Tuesday, November 18, 2014

Historical Fiction Mystery: Sherlock, Lupin and Me: The Dark Lady by Irene Adler

18906255Sherlock, Lupin and Me  by Irene Adler, is a lovely middle-grade novel about a younger version of the trio.   Irene Adler is vacationing with her mother and their butler in the small seaside resort of San Malo during the summer of 1870. Wanting for some excitement, Irene wanders off and finds Sherlock reading a book. Sherlock takes her down to the harbor where he introduces her to Lupin. The trio set sail to Ascroft Manor, a deserted home along the beach, where they spend their days playing games and putting on elaborate plays. That is until they discover a body of a man along the beach and Irene spots someone in a blue cloak watching them after they find the body. Concerned for their safety, the trio decide that they must figure out how the man died, if only to protect themselves from someone coming after them too.  

I really enjoyed Sherlock, Lupin and Me and the introduction to the younger versions of the famous detective Sherlock Holmes and master thief Arsene Lupin.  Sadly, I didn't know much about Irene Adler or Arsene Lupin before reading the story, but gained some insights into the characters. I think having Irene narrate the story worked for me somehow.   Plus, after some sleuthing of my own, I found out that Irene Adler was a ficitonal character in "A Scandal in Bohemia" by Sir Arthur Conan Doyle.  How cool is that? Despite Irene being seen as not behaving in a way that is "appropriate for a lady,"  she maintained her head strong attitude, even putting Sherlock in his place by forcing him to use his "good manners and polite smiles." Irene does come off as disobeidient and uncontrollable, but perhaps it was because she was so very bored.  Left in the company of a mother who would rather be playing cards and a butler, without friends to entertain her, she was bound to go off looking for some excitement herself. I so enjoyed the battle of wits that Irene and Sherlock had with one another, it was quite amusing.  Throughout the story, Irene makes all these little remarks like, "I found out years later...,"   alluding to what lies ahead in the future for these three characters within the series and also as adults.  For those familiar more with the stories of Sir Conan Doyle, this probably will make more sense.  I found it added to the mystery of the future sequels and how the steadfast trio's story will progress.  I also want to find out how the author resolves the trio continuing to solve mysteries if Irene has to leave San Malo at the end of the summer.   There are so many directions that I see this story being able to go though.  I would be remiss if I didn't mention the beautiful illustrations by Iacopo Bruno.  He illustrated The Spindlers, Iron Hearted Violet, The School for Good and Evil, Jinx, and The Actual Truthful Adventures of Becky Thatcher, to name a few.   Overall, a wonderful introduction to Sherlock, Lupin and Irene Adler.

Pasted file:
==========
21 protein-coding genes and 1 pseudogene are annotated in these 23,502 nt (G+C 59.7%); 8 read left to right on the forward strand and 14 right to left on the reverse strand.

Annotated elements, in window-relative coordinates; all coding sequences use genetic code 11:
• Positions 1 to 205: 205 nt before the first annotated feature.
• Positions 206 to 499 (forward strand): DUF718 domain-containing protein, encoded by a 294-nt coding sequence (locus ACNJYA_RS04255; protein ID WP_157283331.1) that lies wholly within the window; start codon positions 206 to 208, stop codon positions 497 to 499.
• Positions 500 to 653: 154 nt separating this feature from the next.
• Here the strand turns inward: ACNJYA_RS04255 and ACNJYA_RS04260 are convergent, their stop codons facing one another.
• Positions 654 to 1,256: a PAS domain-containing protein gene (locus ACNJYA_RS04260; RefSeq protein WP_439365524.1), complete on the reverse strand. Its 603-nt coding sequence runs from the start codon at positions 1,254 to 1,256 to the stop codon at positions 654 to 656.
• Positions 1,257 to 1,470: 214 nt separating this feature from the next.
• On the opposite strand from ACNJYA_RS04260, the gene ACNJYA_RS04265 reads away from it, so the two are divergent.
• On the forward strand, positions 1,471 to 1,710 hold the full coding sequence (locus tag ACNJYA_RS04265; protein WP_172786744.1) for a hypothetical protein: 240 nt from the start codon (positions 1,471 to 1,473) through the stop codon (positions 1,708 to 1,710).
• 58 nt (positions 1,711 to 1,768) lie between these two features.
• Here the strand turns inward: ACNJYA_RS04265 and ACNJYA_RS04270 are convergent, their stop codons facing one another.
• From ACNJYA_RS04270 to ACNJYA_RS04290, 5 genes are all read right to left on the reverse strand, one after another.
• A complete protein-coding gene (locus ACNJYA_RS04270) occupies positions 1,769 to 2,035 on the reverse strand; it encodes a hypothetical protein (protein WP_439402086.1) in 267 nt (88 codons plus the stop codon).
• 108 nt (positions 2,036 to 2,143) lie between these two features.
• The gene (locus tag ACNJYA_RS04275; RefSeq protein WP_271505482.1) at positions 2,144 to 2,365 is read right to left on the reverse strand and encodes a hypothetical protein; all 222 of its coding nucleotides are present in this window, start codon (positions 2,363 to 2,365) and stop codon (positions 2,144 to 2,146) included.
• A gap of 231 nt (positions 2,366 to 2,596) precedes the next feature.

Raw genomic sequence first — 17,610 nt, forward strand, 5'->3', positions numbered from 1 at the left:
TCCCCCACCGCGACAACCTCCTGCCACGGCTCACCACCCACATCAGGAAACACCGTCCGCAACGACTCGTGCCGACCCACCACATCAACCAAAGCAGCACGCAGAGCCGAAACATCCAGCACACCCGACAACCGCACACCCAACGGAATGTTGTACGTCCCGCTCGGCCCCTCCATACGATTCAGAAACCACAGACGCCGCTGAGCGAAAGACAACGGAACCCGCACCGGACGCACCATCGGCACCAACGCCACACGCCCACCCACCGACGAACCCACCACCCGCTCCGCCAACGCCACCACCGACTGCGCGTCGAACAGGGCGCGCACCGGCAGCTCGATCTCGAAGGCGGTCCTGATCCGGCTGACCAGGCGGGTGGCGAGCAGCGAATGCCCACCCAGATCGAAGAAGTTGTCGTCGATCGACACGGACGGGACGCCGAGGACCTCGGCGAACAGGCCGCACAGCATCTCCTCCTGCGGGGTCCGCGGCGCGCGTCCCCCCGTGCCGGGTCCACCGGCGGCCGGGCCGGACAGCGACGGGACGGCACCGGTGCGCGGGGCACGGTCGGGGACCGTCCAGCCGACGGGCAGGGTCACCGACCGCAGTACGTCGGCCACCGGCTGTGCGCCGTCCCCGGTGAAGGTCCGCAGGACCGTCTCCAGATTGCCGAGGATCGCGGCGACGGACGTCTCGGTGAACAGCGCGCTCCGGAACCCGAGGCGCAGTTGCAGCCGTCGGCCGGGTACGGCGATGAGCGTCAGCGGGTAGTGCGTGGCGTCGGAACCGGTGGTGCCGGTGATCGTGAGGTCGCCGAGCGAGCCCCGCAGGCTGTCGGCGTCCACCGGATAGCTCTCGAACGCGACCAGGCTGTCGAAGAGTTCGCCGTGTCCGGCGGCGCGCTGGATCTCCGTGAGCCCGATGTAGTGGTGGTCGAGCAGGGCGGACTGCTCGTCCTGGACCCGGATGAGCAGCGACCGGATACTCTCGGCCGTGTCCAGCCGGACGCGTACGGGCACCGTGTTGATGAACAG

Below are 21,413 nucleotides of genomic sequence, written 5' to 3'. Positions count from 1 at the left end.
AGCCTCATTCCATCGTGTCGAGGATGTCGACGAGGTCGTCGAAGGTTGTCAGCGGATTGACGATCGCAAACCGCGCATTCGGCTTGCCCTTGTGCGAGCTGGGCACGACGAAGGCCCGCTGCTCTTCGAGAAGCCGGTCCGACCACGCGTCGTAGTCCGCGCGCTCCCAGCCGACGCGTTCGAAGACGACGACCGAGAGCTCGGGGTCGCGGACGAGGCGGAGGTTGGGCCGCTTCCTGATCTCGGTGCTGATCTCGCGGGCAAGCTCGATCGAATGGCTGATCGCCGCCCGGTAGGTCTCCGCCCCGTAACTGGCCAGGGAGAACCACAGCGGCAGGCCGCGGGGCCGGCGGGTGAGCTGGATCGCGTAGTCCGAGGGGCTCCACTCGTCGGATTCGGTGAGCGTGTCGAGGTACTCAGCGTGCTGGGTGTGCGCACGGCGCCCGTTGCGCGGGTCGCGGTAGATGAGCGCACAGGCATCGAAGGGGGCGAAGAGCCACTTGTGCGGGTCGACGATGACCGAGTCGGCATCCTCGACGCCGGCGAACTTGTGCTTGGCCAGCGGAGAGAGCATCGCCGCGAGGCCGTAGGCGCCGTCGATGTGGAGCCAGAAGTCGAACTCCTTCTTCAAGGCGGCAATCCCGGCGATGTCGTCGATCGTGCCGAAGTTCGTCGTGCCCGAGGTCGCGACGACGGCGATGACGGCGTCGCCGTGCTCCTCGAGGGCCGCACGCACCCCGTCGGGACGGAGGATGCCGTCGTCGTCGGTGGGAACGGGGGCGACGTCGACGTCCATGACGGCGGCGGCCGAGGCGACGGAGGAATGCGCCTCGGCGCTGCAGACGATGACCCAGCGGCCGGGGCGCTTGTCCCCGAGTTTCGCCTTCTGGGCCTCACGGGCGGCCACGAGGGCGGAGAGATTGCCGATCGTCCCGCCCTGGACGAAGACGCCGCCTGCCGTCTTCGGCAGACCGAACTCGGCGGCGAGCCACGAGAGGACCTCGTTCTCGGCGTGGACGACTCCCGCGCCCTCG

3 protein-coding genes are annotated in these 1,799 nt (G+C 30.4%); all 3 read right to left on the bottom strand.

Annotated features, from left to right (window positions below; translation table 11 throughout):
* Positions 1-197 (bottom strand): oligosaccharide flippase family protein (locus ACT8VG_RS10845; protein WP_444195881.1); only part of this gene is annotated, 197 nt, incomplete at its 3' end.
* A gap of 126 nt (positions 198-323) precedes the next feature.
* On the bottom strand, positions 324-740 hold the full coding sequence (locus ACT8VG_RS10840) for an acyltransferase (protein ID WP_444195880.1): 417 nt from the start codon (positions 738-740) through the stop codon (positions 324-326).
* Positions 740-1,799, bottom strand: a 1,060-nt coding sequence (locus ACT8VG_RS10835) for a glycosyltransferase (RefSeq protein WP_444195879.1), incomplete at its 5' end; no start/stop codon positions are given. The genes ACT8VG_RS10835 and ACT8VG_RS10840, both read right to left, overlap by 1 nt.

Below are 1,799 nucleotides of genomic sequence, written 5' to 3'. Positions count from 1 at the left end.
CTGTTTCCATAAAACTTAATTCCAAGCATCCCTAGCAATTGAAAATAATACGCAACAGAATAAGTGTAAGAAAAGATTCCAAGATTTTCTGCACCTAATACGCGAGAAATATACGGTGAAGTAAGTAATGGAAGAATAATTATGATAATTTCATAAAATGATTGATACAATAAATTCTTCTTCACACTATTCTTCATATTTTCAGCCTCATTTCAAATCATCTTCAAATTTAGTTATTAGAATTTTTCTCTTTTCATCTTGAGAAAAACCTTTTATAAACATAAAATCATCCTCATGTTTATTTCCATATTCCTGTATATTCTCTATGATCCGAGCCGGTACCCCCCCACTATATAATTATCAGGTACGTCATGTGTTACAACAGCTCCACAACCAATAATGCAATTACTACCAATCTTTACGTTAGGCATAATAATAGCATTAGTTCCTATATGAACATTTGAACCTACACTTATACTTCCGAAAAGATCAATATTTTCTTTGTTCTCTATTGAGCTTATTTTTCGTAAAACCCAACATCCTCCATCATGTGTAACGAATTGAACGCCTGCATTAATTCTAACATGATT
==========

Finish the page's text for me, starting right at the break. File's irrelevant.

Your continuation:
I received a review copy from the publisher for consideration for the 2014 Cybils award in Middle Grade fiction.  


  1. This looks clever and interesting. I'm pretty particular about 'younger versions' of classic characters, but this looks worth a try. After I read more Doyle. I'm afraid I'm not familiar with Arsene Lupin, and I'm very intrigued.

    1. I enjoyed this, but keep in mind that Irene is the narrator not Sherlock or Lupin. We see them through her eyes and dialogue. I too am very intrigued by Lupin and hope to learn more about him.

  2. I love Arsene Lupin and am surprised to see him mentioned in a modern book. I may check this out.